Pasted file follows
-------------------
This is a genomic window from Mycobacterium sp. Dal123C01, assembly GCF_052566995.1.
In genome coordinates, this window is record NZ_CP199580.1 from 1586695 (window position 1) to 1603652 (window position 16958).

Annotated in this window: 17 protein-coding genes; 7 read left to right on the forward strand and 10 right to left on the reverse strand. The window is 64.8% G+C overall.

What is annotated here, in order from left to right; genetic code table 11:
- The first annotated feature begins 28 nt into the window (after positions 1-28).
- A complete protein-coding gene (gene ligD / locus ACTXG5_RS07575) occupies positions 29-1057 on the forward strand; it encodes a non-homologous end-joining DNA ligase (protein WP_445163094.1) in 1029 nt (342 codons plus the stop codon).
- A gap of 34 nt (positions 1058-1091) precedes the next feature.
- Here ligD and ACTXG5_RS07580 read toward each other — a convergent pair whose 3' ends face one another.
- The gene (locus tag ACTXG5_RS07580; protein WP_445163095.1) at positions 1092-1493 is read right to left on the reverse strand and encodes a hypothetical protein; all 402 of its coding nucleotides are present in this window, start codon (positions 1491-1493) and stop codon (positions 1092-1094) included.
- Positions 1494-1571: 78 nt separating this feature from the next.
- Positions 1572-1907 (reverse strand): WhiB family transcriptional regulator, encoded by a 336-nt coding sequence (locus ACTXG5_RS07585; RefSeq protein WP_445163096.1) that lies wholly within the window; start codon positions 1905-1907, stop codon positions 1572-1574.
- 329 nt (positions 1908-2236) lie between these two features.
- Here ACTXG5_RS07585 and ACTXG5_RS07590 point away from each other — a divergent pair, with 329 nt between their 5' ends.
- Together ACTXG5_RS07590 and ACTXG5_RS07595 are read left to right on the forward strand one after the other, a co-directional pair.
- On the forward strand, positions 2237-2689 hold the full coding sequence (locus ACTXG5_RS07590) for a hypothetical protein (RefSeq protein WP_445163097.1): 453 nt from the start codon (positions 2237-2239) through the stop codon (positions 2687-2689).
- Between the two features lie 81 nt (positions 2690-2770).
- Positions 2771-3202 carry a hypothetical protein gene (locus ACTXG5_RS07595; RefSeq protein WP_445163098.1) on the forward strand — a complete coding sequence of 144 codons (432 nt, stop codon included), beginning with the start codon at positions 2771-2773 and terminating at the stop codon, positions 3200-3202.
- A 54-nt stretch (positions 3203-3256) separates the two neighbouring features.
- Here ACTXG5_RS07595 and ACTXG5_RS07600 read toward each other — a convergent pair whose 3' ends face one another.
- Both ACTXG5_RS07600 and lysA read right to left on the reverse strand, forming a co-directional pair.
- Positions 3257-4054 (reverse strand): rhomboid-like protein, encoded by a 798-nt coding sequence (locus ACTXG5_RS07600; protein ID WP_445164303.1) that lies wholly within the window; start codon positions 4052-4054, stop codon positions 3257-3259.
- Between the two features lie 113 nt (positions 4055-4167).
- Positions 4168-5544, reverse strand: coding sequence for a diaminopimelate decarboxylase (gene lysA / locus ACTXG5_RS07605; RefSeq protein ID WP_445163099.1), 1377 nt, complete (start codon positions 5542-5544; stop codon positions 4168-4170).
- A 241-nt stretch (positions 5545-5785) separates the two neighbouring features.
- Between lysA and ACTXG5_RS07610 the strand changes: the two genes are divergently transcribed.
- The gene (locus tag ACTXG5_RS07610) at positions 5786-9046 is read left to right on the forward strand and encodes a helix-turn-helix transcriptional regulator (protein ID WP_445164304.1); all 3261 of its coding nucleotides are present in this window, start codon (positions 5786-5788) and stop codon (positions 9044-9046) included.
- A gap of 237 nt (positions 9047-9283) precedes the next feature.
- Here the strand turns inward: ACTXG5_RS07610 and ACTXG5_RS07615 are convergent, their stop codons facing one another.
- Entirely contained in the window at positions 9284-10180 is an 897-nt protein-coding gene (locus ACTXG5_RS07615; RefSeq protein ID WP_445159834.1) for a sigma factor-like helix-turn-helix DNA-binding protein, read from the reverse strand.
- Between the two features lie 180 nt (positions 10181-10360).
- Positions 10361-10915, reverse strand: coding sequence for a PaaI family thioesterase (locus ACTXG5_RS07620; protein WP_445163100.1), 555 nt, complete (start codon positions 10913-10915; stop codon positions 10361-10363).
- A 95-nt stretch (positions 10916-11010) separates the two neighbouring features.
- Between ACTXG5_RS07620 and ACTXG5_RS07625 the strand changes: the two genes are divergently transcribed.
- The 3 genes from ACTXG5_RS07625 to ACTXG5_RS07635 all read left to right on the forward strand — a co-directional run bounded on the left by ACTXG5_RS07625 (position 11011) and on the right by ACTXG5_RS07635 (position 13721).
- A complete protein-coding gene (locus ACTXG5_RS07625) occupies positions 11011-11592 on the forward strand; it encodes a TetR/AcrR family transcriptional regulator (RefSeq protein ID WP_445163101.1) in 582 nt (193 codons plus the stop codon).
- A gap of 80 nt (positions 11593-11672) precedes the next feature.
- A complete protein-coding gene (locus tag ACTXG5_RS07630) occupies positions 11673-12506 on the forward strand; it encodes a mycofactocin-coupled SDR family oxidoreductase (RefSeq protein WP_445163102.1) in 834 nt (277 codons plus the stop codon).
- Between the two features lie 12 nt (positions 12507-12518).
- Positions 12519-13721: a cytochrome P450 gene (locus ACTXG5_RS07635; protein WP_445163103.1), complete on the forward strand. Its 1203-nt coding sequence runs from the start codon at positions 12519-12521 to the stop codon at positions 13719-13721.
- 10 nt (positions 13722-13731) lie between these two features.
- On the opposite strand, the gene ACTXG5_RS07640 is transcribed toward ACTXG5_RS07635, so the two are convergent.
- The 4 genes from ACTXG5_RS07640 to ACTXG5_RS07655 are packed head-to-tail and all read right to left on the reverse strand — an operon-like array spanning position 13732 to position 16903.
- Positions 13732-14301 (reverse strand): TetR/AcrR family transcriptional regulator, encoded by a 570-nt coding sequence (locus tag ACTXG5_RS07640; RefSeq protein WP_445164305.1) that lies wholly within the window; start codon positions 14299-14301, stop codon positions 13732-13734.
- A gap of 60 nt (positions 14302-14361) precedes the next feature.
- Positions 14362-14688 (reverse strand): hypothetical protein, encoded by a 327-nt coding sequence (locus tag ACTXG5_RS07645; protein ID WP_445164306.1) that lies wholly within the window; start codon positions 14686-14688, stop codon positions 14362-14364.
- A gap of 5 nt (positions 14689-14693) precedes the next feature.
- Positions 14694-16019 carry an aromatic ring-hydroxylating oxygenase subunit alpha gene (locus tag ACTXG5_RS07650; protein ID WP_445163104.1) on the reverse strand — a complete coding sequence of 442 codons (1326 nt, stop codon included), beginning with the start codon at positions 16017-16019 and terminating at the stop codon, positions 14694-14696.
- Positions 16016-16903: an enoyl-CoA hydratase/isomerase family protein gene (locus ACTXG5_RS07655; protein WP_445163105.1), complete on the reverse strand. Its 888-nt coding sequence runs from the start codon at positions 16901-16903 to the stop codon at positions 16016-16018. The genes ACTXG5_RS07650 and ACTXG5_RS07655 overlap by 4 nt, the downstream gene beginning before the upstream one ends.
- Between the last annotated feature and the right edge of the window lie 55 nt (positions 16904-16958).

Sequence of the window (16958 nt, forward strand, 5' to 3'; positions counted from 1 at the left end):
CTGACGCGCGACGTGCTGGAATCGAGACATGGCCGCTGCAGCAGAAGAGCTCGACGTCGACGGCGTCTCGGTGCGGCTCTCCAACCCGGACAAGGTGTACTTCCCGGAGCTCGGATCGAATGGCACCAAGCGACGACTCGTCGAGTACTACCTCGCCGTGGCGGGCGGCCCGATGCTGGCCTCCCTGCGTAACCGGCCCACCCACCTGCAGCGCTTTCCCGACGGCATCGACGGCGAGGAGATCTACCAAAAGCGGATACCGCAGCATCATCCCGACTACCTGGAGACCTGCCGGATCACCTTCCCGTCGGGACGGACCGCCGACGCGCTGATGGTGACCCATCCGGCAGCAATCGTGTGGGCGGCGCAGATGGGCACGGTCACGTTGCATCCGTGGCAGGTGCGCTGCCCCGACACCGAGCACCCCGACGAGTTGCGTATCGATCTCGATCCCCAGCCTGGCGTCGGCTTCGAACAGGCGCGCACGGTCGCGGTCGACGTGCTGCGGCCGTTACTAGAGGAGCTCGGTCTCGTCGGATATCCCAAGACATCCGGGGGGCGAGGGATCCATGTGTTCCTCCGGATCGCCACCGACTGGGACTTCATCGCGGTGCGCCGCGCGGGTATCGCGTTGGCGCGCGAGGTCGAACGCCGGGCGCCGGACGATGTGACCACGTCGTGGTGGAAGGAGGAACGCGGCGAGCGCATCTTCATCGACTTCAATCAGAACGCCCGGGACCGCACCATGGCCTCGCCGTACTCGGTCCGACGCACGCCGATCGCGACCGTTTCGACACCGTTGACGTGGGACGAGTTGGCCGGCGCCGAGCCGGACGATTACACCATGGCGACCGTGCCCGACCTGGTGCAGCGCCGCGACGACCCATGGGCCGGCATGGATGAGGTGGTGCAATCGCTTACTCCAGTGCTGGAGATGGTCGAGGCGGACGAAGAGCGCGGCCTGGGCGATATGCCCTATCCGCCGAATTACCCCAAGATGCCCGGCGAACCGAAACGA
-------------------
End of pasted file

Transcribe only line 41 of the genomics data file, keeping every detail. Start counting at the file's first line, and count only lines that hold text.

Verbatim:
- On the opposite strand, the gene ACTXG5_RS07640 is transcribed toward ACTXG5_RS07635, so the two are convergent.